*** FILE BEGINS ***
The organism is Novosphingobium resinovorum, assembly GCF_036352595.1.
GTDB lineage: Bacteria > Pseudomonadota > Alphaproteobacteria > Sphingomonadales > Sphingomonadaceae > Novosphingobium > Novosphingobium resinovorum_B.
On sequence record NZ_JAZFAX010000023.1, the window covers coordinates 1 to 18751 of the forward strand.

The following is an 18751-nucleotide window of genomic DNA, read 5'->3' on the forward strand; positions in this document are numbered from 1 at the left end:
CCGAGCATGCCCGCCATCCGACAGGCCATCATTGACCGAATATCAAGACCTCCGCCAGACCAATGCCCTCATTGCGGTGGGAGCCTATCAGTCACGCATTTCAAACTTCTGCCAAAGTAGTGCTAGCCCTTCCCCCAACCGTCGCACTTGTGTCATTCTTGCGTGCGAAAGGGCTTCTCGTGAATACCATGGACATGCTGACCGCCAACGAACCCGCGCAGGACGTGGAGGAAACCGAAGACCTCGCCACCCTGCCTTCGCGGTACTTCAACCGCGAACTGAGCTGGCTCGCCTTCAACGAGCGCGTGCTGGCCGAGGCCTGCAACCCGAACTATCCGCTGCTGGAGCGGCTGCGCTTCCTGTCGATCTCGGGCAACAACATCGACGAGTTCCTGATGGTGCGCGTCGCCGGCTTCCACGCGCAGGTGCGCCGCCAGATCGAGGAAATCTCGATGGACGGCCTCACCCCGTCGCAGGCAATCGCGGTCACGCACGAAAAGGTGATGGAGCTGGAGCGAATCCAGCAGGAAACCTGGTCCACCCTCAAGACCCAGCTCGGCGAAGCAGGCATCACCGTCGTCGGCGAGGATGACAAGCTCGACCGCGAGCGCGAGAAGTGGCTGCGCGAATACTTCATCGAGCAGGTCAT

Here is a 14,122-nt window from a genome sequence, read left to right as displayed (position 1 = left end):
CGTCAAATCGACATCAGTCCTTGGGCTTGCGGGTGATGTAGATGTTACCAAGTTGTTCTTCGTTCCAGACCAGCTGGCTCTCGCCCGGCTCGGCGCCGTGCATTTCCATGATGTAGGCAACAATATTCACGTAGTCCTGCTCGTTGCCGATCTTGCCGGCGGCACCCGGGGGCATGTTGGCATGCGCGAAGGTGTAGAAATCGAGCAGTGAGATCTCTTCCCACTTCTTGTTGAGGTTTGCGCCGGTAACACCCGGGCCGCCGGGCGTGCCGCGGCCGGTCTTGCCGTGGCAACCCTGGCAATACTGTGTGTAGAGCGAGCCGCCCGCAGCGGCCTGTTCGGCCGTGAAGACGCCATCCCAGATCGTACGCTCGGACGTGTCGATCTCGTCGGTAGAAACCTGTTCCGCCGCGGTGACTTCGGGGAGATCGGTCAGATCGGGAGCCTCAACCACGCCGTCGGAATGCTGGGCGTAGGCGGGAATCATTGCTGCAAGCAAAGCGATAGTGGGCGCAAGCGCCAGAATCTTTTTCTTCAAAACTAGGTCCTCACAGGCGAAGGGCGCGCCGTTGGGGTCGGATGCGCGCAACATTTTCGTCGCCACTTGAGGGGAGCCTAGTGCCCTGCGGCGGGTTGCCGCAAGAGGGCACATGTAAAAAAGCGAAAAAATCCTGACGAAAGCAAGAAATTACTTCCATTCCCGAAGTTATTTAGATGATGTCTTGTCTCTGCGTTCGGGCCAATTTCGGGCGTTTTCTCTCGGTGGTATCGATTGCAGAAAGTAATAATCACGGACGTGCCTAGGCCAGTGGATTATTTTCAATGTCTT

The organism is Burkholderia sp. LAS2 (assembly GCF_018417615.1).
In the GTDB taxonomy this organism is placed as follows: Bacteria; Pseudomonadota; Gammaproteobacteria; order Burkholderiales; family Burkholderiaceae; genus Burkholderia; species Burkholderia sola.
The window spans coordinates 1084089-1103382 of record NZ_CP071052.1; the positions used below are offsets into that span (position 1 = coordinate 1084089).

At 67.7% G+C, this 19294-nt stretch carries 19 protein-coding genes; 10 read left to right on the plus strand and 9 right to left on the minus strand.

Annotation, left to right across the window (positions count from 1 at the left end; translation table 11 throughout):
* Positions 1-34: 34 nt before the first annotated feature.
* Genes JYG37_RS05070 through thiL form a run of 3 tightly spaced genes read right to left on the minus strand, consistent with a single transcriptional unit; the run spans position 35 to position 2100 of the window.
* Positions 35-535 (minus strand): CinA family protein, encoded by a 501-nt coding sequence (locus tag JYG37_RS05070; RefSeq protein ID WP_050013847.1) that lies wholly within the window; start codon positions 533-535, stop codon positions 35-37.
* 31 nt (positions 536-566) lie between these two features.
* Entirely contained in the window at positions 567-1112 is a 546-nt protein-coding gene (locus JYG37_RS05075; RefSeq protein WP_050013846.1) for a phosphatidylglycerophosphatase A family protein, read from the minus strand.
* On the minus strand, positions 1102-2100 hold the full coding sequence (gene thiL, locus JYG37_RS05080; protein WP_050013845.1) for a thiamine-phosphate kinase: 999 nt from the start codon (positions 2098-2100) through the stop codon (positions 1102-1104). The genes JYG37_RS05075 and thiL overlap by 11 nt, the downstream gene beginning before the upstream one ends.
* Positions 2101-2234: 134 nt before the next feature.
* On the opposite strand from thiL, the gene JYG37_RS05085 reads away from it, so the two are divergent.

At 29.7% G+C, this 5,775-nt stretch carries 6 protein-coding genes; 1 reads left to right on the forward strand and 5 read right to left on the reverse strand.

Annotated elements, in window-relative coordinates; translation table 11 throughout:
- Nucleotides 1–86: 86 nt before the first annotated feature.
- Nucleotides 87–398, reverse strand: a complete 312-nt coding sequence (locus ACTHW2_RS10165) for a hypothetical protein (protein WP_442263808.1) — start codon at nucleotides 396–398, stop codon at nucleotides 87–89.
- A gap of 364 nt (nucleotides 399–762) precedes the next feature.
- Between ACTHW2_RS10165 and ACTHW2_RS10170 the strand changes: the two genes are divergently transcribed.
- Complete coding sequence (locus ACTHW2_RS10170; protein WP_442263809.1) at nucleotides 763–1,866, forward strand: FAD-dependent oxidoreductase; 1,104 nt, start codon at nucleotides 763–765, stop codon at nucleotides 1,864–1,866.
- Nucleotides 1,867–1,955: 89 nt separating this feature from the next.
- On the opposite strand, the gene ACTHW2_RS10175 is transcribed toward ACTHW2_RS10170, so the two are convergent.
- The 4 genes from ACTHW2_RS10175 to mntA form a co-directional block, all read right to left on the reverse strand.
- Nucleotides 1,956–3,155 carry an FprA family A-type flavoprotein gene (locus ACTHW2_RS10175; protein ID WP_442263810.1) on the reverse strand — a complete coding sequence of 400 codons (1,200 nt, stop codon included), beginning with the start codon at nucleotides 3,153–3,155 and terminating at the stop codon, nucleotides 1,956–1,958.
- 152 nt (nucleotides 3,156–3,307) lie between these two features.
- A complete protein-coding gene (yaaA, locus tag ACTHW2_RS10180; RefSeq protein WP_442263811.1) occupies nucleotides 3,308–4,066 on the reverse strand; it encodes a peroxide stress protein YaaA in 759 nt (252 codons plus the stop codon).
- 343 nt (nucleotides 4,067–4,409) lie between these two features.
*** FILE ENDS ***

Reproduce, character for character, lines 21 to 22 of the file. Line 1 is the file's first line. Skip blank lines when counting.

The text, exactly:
At 29.7% G+C, this 5,775-nt stretch carries 6 protein-coding genes; 1 reads left to right on the forward strand and 5 read right to left on the reverse strand.

Annotated elements, in window-relative coordinates; translation table 11 throughout: